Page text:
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Re: Mapping "underline" to "colour" - how is the colour determined?

On Oct 15, 2011, at 4:19 AM, Andy Koppe wrote:

On 14 October 2011 14:18, Ronald Fischer wrote:
When I (to give an example) execute a "man" command within a mintty
window, and do the same within a "normal" Windows console window, I see
that those words represented as underlined words in the mintty
window, are represented by a different colour in the Windows console

I guess this different has nothing to do with the "man" command, but by
the way the terminal definition says how render "emphasized" words.
Since the Windows console (likely) can't underline, colouring is used.
It's kind of a "terminal property". Do I understand this correctly?


I would like to understand, where this mapping to a certain colour is
done. Reason is that the colour used for my Windows console window, is a
bit hard to read and I would like to change it.

It's hardcoded in the Cygwin DLL (in winsup/cygwin/, so you'd have to build that yourself to change it.

Getting man/groff to use something other than the underline attribute
might be the better approach, but I don't know how to do that.


The "Graphic Rendition" of the text is controlled by a facility called Terminfo. Here's how you can change it.

First, do:

printenv TERM

This should display "cygwin" as the terminal type. If not, replace "cygwin" in the following instructions with whatever terminal type you are using.

The terminfo files are stored under /usr/share/terminfo. If you look there you will see several subdirectories with one and two-character names. Each terminfo entry is stored in a subdirectory which corresponds to the ASCII value of its first character in hex, so the "cygwin" file is in the "63" directory. You will also find a copy under the "c" directory, but that's not the one the system uses. I presume that the one-character directories are for backwards compatibility. Make a backup copy of the "cygwin" file so you can restore the original functionality in case you mess things up.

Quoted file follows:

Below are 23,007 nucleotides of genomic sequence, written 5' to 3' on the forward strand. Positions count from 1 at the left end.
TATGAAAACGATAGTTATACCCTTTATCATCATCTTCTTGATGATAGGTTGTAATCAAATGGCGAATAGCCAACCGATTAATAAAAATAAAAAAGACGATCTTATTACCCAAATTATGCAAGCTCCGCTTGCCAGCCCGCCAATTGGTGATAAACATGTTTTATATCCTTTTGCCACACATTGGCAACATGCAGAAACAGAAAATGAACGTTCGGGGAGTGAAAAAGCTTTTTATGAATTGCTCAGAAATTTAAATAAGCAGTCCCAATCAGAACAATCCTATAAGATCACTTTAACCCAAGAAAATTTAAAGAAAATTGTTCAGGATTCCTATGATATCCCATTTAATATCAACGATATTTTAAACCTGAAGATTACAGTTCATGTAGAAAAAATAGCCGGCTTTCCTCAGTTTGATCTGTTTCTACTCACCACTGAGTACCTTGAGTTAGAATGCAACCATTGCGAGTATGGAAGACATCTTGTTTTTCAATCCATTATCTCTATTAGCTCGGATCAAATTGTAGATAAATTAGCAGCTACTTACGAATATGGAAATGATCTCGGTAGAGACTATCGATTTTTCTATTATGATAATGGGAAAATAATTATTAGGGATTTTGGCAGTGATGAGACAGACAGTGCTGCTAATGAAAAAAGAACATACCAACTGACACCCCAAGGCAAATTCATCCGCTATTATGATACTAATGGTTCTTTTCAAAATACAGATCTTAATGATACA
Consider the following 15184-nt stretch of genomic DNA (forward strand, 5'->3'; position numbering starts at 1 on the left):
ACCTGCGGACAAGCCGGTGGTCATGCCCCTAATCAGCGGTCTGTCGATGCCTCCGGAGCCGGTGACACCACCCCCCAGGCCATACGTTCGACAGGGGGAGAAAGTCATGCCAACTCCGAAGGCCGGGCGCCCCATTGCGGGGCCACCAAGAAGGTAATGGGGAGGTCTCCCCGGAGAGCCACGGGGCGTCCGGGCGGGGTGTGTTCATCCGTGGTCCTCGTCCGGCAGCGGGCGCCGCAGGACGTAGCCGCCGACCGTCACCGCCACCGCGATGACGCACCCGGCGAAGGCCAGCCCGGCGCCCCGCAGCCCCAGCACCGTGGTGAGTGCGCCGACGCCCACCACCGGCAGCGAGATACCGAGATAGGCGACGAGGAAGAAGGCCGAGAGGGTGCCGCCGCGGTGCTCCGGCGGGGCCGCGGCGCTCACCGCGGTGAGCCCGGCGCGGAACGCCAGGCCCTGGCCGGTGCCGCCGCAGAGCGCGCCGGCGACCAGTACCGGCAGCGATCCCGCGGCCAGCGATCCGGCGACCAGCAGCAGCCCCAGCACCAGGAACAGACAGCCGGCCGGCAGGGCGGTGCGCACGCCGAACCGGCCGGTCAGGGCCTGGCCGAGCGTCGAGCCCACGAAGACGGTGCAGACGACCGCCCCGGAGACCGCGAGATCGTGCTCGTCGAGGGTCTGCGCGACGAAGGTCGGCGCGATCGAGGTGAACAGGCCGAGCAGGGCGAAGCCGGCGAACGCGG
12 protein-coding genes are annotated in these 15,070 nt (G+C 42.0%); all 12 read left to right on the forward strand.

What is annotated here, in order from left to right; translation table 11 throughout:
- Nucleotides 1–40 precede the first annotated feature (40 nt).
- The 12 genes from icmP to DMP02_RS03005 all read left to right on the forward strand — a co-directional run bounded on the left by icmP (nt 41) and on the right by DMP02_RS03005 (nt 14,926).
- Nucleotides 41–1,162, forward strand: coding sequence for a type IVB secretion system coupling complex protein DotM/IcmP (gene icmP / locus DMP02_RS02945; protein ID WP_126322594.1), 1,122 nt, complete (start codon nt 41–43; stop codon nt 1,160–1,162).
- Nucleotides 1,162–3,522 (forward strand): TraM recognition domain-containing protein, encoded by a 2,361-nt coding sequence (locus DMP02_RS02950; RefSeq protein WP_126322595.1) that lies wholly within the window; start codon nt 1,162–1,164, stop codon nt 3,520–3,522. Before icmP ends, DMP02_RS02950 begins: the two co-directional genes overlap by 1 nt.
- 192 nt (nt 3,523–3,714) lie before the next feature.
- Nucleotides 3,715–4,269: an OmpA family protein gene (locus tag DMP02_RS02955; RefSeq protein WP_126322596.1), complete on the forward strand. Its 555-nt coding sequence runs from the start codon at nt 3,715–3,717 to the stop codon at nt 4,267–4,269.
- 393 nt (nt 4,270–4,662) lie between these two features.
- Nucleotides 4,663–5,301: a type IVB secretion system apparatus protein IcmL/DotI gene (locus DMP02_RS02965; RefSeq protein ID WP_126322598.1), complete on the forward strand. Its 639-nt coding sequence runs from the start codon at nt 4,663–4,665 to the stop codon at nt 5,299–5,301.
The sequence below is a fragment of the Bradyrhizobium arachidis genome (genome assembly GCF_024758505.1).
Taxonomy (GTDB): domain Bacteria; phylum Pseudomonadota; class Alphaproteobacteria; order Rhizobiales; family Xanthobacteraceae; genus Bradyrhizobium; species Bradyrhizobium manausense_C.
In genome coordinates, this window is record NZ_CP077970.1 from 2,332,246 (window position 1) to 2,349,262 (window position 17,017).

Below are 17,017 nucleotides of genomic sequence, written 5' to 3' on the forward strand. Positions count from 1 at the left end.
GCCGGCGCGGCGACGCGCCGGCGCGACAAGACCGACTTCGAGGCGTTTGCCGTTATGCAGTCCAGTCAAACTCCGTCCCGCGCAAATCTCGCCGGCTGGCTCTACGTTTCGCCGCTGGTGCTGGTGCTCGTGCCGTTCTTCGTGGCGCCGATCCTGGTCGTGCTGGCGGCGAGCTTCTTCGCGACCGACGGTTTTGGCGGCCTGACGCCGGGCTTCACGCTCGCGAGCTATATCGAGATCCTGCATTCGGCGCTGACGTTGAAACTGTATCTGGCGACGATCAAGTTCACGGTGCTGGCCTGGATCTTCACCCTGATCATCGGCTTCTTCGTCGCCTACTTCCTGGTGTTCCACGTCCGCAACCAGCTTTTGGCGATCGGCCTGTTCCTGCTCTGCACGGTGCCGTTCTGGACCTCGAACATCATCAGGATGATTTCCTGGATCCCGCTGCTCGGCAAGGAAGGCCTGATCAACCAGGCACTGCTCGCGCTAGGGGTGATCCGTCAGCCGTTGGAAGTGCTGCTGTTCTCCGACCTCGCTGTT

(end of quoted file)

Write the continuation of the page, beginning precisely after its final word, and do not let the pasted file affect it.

Now go create a new working directory somewhere, perhaps under your home directory. In there, type:

infocmp cygwin >cygwin.txt

This will convert the binary terminfo file from /usr/share/terminfo/63 into a text file you can examine and edit. Edit the file with the text editor of your choice and locate the capabilities "smul" and "rmul". "smul" specifies the escape sequence that will be used to introduce "underlined" characters, and "rmul" is the sequence that turns this mode off. Set these values to whatever produces the effect you desire. (More on this below.)

After editing the source file, type:

tic cygwin.txt

This "compiles" the source file back into the binary format and overwrites the original binary file in /usr/share/terminfo/63. There are ways to redirect it to another directory, but I'll leave you to figure that out for yourself. (man tic)

Now run the man command and see if it produces the effect you want.

As for how to figure out what escape sequence to use, unpack the attached file "sgr_options,txt" and cat it in the desired terminal window. Use "cat" rather than "less" or any other program that will filter the file contents. This will show you the effects of the different options to the SGR (Set Graphic Rendition) escape sequence. For "rmul" just use "\E[0m" which turns off all modes.

Attachment: sgr_options.txt
Description: Text document

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